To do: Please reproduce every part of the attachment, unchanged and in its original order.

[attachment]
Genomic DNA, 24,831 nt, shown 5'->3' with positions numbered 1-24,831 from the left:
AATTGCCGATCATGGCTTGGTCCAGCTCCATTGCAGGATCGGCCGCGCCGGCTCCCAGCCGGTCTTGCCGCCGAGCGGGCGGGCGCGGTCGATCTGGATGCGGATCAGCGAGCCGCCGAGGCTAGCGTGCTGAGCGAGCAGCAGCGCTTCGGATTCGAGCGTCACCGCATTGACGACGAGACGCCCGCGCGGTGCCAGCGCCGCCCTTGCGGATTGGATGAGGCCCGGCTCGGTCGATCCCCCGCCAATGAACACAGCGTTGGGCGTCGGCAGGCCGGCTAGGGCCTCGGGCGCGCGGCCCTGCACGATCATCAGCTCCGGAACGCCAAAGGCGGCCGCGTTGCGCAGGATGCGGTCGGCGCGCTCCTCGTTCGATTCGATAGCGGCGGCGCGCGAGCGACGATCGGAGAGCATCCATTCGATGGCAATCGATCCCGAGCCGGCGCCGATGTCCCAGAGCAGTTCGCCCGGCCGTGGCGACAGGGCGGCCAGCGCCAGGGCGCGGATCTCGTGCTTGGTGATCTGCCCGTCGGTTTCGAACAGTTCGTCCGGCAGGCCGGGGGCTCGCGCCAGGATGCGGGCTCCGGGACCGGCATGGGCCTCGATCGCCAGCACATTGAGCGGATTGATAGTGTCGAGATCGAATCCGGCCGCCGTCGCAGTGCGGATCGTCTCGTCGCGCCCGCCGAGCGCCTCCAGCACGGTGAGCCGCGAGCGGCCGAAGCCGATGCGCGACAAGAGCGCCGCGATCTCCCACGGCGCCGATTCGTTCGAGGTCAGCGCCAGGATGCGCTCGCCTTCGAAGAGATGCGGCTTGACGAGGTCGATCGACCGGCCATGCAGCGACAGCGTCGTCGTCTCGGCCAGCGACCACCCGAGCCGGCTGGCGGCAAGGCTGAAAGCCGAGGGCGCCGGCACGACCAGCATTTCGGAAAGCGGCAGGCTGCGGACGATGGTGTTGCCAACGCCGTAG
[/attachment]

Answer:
Genomic DNA, 24,831 nt, shown 5'->3' with positions numbered 1-24,831 from the left:
AATTGCCGATCATGGCTTGGTCCAGCTCCATTGCAGGATCGGCCGCGCCGGCTCCCAGCCGGTCTTGCCGCCGAGCGGGCGGGCGCGGTCGATCTGGATGCGGATCAGCGAGCCGCCGAGGCTAGCGTGCTGAGCGAGCAGCAGCGCTTCGGATTCGAGCGTCACCGCATTGACGACGAGACGCCCGCGCGGTGCCAGCGCCGCCCTTGCGGATTGGATGAGGCCCGGCTCGGTCGATCCCCCGCCAATGAACACAGCGTTGGGCGTCGGCAGGCCGGCTAGGGCCTCGGGCGCGCGGCCCTGCACGATCATCAGCTCCGGAACGCCAAAGGCGGCCGCGTTGCGCAGGATGCGGTCGGCGCGCTCCTCGTTCGATTCGATAGCGGCGGCGCGCGAGCGACGATCGGAGAGCATCCATTCGATGGCAATCGATCCCGAGCCGGCGCCGATGTCCCAGAGCAGTTCGCCCGGCCGTGGCGACAGGGCGGCCAGCGCCAGGGCGCGGATCTCGTGCTTGGTGATCTGCCCGTCGGTTTCGAACAGTTCGTCCGGCAGGCCGGGGGCTCGCGCCAGGATGCGGGCTCCGGGACCGGCATGGGCCTCGATCGCCAGCACATTGAGCGGATTGATAGTGTCGAGATCGAATCCGGCCGCCGTCGCAGTGCGGATCGTCTCGTCGCGCCCGCCGAGCGCCTCCAGCACGGTGAGCCGCGAGCGGCCGAAGCCGATGCGCGACAAGAGCGCCGCGATCTCCCACGGCGCCGATTCGTTCGAGGTCAGCGCCAGGATGCGCTCGCCTTCGAAGAGATGCGGCTTGACGAGGTCGATCGACCGGCCATGCAGCGACAGCGTCGTCGTCTCGGCCAGCGACCACCCGAGCCGGCTGGCGGCAAGGCTGAAAGCCGAGGGCGCCGGCACGACCAGCATTTCGGAAAGCGGCAGGCTGCGGACGATGGTGTTGCCAACGCCGTAG